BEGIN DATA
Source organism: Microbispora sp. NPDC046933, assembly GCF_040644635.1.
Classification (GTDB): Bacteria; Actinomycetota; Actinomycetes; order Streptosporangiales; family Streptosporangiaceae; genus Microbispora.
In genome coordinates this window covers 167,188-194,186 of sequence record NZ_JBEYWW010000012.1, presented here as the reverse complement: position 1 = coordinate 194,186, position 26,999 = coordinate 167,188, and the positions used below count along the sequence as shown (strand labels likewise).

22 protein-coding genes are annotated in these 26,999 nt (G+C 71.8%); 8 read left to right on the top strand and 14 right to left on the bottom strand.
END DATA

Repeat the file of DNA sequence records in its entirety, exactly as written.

Source organism: Microbispora sp. NPDC046933, assembly GCF_040644635.1.
Classification (GTDB): Bacteria; Actinomycetota; Actinomycetes; order Streptosporangiales; family Streptosporangiaceae; genus Microbispora.
In genome coordinates this window covers 167,188-194,186 of sequence record NZ_JBEYWW010000012.1, presented here as the reverse complement: position 1 = coordinate 194,186, position 26,999 = coordinate 167,188, and the positions used below count along the sequence as shown (strand labels likewise).

22 protein-coding genes are annotated in these 26,999 nt (G+C 71.8%); 8 read left to right on the top strand and 14 right to left on the bottom strand.